Our criminal justice system works off of reasonable suspicion that a crime has taken place or will take place. The police are not legally allowed to make several types of “orders” without that suspicion. But we know that this isn’t the way it actually works. Black Lives Matter has very successfully made the public aware that African American men and women are accused of crimes simply for walking around — or even staying put in their own homes, where Breonna Taylor was killed while sleeping.
If you are an African American man or woman, you should know what police officers have the right to demand and what they do not.
For example, police officers cannot ask you to do something illegal or unsafe. When they do, a person can legally act in self-defense. But that doesn’t make it the best course of action. Sometimes, the safest thing to do is follow orders — even when they’re illegal.
Police officers have no right to demand identification when there is no reason to suspect a crime. They can request identification, but a person does not legally have to provide it. We have the right to privacy, and that does not change just because the police ask for ID.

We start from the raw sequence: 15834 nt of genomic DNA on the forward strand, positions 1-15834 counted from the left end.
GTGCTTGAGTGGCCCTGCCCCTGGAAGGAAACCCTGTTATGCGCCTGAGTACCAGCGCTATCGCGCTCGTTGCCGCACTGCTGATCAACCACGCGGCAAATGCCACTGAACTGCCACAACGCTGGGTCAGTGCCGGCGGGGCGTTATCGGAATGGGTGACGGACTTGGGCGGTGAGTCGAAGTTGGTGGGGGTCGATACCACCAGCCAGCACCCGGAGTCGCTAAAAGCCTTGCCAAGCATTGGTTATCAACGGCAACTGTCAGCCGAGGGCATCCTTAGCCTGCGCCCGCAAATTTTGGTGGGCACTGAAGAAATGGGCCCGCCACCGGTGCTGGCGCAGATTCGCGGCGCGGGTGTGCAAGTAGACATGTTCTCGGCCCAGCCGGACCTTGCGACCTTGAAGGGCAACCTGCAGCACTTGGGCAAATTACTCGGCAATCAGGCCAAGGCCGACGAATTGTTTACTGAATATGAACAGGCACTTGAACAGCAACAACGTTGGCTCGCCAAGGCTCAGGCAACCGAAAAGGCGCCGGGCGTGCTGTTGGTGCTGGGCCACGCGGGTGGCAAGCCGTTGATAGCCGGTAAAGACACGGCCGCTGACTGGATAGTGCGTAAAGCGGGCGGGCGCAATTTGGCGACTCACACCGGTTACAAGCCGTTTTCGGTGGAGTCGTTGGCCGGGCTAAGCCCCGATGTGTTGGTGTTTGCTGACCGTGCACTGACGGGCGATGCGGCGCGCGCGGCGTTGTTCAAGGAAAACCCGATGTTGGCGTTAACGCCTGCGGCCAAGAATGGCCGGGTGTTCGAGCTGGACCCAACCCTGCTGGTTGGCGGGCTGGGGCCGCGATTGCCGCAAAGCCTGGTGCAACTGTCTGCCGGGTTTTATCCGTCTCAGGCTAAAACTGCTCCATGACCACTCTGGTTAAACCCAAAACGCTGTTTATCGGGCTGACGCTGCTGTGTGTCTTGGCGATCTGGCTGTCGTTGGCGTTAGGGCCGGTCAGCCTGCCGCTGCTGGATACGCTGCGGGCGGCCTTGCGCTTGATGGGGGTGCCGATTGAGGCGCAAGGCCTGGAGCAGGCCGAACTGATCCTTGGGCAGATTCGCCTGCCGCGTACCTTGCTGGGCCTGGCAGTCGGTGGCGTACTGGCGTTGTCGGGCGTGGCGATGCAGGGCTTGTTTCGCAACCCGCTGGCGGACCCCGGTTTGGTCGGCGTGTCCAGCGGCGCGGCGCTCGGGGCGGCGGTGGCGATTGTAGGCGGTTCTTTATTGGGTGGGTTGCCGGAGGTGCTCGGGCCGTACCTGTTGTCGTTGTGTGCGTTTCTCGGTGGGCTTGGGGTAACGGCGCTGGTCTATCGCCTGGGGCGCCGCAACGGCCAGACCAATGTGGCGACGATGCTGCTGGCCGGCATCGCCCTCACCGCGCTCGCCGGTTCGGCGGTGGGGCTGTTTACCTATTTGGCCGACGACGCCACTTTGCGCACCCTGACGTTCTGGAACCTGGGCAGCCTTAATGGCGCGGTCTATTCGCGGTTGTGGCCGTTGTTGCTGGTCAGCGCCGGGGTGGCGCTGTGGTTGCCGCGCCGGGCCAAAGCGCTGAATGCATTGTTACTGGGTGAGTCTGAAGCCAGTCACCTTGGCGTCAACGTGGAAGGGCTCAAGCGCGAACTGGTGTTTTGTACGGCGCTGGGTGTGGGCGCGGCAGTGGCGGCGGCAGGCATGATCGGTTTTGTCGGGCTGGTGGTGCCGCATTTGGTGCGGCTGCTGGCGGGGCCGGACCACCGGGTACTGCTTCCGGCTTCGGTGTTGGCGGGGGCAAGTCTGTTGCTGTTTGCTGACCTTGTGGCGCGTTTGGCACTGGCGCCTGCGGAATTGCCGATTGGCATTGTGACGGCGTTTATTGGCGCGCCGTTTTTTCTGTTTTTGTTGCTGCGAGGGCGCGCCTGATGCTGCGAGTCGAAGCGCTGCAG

Were you pulled over without cause? The safest thing to do is immediately start recording. Whether you let the officer know the events are being recorded is up to you. You have the right to record an officer anywhere in the country. If you are not provided with a reason for being pulled over, the details will be captured in the video and you can approach a criminal defense attorney to discuss next steps later.
Whenever interaction with the police transpires, the goal should be your own personal safety. If you didn’t do anything wrong, no one should be acting in a way that makes you feel unsafe. That is not legal.